Stalling for time

None of us wishes to see stalled development blighting our cities, one would hope. Nonetheless, an inspector has found that a condition precluding the commencement of development of a site in west Yorkshire before contracts had been let was unnecessary, unreasonable and unenforceable (DCS Number 400-016-396).

The appeal related to a mixed use development of up to 11 storeys comprising residential with a ground floor A3 or A4 unit. The disputed condition stated “No development shall take place before contract(s) for the carrying out of the redevelopment of the site, including the works contract, have been made, and evidence of such contract(s) has been submitted to and agreed in writing by the Local Planning Authority.”

The site had a long planning history, the inspector noted, having originally been granted permission in 2008. The condition was imposed in 2015 in order to ensure a timely development without years of further delay. At that time the outline planning permission had approximately a year left to run, and there was concern that a ‘technical start’ could be made to prolong a permitted scheme indefinitely. By not completing the scheme, a blighted cleared site would be left, making no contribution to the regeneration of the area.

The inspector observed that the reason given for the condition on the planning permission referenced the visual amenity and character of the area, not the objective of ensuring the completion of the development. If it were the latter, Planning Practice Guidance advises that conditions requiring a development to be carried out in its entirety would fail the test of necessity, she noted, and goes on to comment that such a condition would be difficult to enforce due to the range of factors that can influence a decision whether or not to carry out and complete a development. She found it understandable that the council would wish to ensure that the site was not cleared and left in an untidy state, particularly as it was located in a prominent location on a main route into the city. The condition, however, required evidence of the works contract to be submitted and agreed by the council, and as the wording of the condition was very broad in its scope it was unclear to her what the council was looking to approve. Either it could be evidence that a contract was in place or it could be the terms of the contract itself. If it were the latter, and the council did not approve the contract, its intervention in this regard would be unreasonable. She was also mindful that, should the contractor go into administration during the development, the council would be unable to enforce the completion of the scheme.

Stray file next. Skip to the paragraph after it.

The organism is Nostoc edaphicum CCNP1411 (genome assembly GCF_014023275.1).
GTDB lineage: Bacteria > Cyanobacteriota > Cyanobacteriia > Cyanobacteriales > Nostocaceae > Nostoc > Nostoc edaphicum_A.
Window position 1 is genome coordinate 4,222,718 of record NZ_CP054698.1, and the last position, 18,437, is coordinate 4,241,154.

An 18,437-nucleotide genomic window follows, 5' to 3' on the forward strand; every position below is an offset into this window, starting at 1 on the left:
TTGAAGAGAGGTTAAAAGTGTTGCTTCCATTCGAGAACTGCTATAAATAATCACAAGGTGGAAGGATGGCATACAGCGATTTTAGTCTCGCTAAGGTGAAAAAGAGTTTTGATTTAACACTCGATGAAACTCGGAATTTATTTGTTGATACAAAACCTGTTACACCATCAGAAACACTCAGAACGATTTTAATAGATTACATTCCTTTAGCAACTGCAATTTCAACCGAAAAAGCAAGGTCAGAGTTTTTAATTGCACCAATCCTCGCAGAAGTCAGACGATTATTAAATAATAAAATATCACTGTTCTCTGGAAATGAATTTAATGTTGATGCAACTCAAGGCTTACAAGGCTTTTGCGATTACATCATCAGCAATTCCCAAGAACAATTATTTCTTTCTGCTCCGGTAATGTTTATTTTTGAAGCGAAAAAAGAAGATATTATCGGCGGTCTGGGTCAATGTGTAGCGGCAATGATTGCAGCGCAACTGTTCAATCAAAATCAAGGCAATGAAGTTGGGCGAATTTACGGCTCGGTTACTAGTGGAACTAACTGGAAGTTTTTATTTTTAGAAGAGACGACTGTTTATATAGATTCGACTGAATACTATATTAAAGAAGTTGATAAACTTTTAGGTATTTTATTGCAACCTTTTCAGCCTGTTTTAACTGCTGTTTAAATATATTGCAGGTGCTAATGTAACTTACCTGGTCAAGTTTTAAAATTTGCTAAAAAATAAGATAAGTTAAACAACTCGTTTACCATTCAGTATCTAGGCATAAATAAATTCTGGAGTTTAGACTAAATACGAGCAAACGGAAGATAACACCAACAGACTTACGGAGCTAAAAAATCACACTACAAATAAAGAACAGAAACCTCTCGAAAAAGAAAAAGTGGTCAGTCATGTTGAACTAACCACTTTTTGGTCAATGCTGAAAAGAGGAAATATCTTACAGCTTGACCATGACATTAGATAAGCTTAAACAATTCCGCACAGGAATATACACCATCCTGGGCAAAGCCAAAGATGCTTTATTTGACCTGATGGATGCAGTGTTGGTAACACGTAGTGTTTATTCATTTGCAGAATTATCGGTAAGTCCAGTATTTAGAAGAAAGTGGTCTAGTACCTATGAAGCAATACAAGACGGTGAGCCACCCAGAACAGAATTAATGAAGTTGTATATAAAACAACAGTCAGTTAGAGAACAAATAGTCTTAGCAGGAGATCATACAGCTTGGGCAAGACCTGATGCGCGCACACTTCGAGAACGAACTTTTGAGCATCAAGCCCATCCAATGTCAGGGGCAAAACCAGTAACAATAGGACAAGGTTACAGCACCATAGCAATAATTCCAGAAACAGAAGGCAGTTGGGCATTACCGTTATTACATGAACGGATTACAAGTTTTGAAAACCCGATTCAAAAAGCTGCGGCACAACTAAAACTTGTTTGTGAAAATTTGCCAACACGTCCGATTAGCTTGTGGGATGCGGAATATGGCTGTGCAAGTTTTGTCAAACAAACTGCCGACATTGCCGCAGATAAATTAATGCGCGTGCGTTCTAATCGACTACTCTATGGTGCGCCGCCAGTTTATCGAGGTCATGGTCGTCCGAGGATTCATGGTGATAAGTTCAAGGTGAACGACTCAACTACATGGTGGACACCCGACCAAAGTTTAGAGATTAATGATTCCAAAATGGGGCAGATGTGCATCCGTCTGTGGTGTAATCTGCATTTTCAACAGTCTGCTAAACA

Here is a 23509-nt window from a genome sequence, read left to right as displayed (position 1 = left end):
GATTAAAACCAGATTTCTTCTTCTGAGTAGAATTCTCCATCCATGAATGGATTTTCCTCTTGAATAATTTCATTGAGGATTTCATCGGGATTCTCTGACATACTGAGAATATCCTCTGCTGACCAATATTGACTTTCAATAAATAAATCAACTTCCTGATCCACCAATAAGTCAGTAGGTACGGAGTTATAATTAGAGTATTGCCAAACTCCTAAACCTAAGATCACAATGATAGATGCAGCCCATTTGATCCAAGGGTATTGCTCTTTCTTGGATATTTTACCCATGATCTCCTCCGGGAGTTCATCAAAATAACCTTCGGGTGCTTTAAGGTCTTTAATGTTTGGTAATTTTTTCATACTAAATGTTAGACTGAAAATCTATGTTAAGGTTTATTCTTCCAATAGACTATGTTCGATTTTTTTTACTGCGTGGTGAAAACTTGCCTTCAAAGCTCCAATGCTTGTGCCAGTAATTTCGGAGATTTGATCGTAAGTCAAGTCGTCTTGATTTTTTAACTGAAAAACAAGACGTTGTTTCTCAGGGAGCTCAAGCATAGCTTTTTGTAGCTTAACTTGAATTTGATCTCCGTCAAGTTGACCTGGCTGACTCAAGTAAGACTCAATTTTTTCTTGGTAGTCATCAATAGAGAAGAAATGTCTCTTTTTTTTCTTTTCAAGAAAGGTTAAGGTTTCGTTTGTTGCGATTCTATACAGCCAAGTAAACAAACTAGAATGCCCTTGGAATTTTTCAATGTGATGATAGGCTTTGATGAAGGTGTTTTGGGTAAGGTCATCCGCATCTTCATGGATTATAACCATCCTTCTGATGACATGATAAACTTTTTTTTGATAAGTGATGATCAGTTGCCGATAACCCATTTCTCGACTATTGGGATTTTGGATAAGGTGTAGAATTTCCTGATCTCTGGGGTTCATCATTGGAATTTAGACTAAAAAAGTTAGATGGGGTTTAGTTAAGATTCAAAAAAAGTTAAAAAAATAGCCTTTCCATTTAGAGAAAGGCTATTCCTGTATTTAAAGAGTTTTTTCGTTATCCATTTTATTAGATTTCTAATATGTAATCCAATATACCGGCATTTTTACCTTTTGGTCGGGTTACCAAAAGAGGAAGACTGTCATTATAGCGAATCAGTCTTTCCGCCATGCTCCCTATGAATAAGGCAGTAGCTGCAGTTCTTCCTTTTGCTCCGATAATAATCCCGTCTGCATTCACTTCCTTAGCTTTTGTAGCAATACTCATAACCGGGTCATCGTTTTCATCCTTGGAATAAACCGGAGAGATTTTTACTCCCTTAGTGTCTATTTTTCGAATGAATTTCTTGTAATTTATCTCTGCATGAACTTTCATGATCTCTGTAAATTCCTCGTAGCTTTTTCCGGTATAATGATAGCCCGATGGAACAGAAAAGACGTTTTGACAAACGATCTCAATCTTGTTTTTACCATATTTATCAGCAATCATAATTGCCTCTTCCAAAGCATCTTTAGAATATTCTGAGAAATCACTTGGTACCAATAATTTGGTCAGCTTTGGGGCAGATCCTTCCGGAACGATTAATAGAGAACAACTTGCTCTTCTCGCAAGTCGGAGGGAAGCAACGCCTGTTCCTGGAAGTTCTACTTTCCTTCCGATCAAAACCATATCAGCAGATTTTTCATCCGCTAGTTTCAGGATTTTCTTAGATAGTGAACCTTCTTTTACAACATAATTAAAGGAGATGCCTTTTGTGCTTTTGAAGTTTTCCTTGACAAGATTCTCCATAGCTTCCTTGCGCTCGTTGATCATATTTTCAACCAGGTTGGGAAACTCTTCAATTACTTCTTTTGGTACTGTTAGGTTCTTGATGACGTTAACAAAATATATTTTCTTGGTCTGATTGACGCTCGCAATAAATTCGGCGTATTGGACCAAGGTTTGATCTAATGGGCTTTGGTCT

The inspector reasoned that whilst the redevelopment of the site had clearly stalled, no doubt partly due to the recession, there appeared to be no evidence that a developer would not complete the scheme once committed to it. In addition there was no evidence, she found, that if the buildings were to be demolished and the site cleared, the developer would leave the site in an untidy state. She pointed out that if that were to happen, the council would have other powers open to it, such as a Notice under Section 215 of the Town and Country Planning Act 1990 requiring the condition of the land to be remedied, or it could consider issuing a Completion Notice under Section 94 of the same Act.

The inspector acknowledged the council’s concerns to ensure that the redevelopment of the site took place in a timely manner and that the site was not cleared and left vacant detracting from the character of the area, but concluded that the condition was not necessary, and was unreasonable and unenforceable. Therefore, it failed to meet the tests set down in paragraph 206 of the Framework.

The following DCP section is relevant: 4.412

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